28 August 2015

the best way to find something new is to get lost

The wonderful thing about following someone else's blog about their trip, for example, https://reallynotlost.wordpress.com/ from Vicky Brown and her husband, is that you get to see some of the same things you've seen from different eyes, things you've always wanted to see but haven't, and things you can't imagine why they whizzed right on by. In a reallynotlost post from a day or two ago, they whizzed right by Basel on their way from Strasbourg to Luzern. How could they not stop to see the Beyeler Foundation or Vitra Design Museum? To say nothing of the many museums in Basel? Or look at the Mario Botta buildings? But then I've never been to Strasbourg to say nothing of Karlsruhe. Oh, you say they wanted to see the mountains.

When Vicky and Andy were in Brussels, they were loving the mix of buildings just like I do.
Their hotel was even not too far from where my rented apartment was, near the Central Station and Palace of Justice. I could tromp for many more days on the streets of Brussels than in the Swiss mountains. Each to his own (of course) and it might be different if my daily setting was totally urban.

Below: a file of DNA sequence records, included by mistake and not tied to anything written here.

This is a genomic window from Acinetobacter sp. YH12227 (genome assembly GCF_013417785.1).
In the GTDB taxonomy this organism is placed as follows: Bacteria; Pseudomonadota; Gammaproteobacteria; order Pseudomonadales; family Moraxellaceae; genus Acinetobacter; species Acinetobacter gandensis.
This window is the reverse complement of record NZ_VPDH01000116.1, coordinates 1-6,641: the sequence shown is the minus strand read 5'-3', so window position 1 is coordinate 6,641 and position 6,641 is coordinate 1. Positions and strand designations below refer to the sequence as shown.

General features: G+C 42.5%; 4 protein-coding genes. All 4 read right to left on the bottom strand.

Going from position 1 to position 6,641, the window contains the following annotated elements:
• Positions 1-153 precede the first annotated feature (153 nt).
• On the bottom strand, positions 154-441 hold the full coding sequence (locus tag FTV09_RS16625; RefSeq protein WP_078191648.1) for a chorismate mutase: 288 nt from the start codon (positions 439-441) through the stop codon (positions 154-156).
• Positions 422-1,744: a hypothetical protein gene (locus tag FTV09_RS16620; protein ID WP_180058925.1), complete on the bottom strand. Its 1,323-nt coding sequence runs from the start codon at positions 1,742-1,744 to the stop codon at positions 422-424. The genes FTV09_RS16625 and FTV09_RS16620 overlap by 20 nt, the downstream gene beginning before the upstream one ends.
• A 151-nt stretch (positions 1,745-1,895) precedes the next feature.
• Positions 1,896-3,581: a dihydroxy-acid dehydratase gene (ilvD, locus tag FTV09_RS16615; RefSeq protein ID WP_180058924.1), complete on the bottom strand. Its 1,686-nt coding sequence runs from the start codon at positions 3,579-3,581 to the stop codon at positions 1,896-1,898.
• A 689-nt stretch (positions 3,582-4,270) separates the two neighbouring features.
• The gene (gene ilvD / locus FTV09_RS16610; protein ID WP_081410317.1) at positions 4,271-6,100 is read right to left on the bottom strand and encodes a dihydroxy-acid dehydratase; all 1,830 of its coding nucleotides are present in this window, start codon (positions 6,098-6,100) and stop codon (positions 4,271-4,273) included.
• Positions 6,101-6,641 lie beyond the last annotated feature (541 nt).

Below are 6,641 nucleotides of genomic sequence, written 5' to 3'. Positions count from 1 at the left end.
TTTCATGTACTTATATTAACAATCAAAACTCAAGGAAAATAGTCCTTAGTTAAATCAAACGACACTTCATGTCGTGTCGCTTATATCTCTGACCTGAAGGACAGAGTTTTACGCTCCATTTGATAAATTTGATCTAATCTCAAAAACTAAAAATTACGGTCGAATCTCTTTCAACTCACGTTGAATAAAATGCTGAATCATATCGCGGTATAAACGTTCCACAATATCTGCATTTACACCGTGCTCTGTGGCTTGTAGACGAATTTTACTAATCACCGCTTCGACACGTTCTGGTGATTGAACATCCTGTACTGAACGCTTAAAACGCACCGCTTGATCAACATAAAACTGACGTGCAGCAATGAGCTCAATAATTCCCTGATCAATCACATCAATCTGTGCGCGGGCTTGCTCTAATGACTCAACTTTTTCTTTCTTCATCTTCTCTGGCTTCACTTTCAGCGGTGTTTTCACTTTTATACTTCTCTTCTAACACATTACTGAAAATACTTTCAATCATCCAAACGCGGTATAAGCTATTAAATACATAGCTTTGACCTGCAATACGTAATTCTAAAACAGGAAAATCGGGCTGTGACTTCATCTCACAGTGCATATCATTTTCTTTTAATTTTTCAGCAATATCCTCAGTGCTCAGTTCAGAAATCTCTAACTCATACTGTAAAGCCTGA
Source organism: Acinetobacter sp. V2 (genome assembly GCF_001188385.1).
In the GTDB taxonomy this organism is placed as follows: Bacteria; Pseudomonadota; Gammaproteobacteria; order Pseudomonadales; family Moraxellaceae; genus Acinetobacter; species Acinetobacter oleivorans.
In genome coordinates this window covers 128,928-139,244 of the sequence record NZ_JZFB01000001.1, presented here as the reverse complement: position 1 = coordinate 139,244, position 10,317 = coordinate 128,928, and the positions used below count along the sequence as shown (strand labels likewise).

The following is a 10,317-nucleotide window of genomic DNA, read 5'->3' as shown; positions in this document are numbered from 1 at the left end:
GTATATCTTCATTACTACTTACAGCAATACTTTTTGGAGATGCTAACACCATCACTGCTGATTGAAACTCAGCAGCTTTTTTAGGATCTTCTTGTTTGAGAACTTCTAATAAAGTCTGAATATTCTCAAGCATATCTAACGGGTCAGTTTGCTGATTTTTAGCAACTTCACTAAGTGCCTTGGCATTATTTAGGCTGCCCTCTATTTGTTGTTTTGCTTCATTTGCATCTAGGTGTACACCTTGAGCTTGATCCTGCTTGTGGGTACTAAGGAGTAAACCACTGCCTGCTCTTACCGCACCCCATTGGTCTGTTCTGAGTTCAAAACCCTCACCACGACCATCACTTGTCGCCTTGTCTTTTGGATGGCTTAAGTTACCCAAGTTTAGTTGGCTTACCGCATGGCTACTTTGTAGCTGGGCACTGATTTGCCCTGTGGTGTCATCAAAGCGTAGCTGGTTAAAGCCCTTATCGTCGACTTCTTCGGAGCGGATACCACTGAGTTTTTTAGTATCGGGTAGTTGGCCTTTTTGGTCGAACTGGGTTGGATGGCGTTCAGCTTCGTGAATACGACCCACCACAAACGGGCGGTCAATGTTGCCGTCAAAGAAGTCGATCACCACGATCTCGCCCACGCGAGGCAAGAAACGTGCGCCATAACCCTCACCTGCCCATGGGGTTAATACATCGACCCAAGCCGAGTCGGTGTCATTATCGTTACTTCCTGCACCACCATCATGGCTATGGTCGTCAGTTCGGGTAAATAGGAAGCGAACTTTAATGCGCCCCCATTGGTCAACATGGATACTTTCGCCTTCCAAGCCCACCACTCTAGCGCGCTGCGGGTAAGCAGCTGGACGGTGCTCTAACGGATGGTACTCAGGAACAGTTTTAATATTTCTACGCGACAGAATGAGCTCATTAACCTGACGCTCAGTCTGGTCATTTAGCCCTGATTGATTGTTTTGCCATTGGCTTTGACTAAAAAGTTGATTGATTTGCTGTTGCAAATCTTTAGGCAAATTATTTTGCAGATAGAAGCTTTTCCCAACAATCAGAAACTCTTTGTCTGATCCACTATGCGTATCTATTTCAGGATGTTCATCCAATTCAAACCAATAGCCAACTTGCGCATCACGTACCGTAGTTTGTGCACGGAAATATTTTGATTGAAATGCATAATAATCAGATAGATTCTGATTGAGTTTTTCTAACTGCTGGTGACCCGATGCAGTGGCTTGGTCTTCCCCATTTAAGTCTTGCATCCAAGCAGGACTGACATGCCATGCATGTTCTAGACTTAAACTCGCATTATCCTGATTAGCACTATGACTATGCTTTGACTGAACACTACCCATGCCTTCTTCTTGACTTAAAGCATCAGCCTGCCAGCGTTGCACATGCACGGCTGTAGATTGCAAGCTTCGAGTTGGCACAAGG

The subject line for this post is the text from a bumper sticker from Scouting New York which is stuff found by Nick Carr, a location scout in New York City who shares his findings with us even if we're not looking for an event place or movie/TV setting.

You may not know where I've been lately since I haven't blogged for a while. I guess the March road trip and May Cuba trip posts wore me out but I have gone back and read them again and am filled with memories in spite of the NY Times essay on how video and cameras spoiled the family vacation and on whether you remember better by taking a picture. One cited study was on folks in an art museum: one group was supposed to go look at some works; the other group was supposed to take a picture of some works. The lookers had way better memories of their works. Not surprising to any of us who have watched museum visitors read the whole label, take a picture of the art, and move on to the next object. The internet does, by the way, know where I was not so long ago. I keep getting adverts for the Maine Coast Heritage Trust. The advert popped up on the NY Times and Scouting NY websites when I was checking for URLs. Does it know I posted those pictures from my late July trip?

One evening in Maine, we drove to Haystack to hear Maira Kalman speak. I was selected to be driver since it would be after dark even though I am less familiar with the roads. I studied the map but I got totally turned around (and turned around again) and would have gotten totally lost but I probably would have found something wet rather than new. The roads twist and turn because of hills and seacoast.